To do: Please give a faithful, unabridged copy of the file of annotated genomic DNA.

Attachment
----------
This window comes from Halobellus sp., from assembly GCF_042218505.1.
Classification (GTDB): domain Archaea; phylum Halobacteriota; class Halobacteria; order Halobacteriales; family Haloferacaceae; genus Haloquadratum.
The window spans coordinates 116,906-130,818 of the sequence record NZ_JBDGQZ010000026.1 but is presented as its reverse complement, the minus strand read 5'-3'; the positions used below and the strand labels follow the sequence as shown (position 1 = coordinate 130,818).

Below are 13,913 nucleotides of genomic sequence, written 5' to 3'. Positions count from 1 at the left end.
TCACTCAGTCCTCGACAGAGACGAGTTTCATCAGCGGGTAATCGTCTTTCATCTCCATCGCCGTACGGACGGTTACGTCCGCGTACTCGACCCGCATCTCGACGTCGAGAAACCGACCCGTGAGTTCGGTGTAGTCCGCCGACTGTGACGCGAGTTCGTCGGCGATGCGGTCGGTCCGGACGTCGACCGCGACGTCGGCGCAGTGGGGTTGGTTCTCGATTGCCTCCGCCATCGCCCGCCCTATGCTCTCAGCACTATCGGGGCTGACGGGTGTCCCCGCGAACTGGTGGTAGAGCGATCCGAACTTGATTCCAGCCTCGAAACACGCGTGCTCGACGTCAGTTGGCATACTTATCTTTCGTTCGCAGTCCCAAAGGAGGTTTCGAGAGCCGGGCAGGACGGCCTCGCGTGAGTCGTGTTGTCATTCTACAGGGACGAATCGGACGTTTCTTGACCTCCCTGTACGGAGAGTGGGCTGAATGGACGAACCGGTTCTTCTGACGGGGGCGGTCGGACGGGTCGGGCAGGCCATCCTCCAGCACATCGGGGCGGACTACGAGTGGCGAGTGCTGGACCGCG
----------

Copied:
This window comes from Halobellus sp., from assembly GCF_042218505.1.
Classification (GTDB): domain Archaea; phylum Halobacteriota; class Halobacteria; order Halobacteriales; family Haloferacaceae; genus Haloquadratum.
The window spans coordinates 116,906-130,818 of the sequence record NZ_JBDGQZ010000026.1 but is presented as its reverse complement, the minus strand read 5'-3'; the positions used below and the strand labels follow the sequence as shown (position 1 = coordinate 130,818).

Below are 13,913 nucleotides of genomic sequence, written 5' to 3'. Positions count from 1 at the left end.
TCACTCAGTCCTCGACAGAGACGAGTTTCATCAGCGGGTAATCGTCTTTCATCTCCATCGCCGTACGGACGGTTACGTCCGCGTACTCGACCCGCATCTCGACGTCGAGAAACCGACCCGTGAGTTCGGTGTAGTCCGCCGACTGTGACGCGAGTTCGTCGGCGATGCGGTCGGTCCGGACGTCGACCGCGACGTCGGCGCAGTGGGGTTGGTTCTCGATTGCCTCCGCCATCGCCCGCCCTATGCTCTCAGCACTATCGGGGCTGACGGGTGTCCCCGCGAACTGGTGGTAGAGCGATCCGAACTTGATTCCAGCCTCGAAACACGCGTGCTCGACGTCAGTTGGCATACTTATCTTTCGTTCGCAGTCCCAAAGGAGGTTTCGAGAGCCGGGCAGGACGGCCTCGCGTGAGTCGTGTTGTCATTCTACAGGGACGAATCGGACGTTTCTTGACCTCCCTGTACGGAGAGTGGGCTGAATGGACGAACCGGTTCTTCTGACGGGGGCGGTCGGACGGGTCGGGCAGGCCATCCTCCAGCACATCGGGGCGGACTACGAGTGGCGAGTGCTGGACCGCG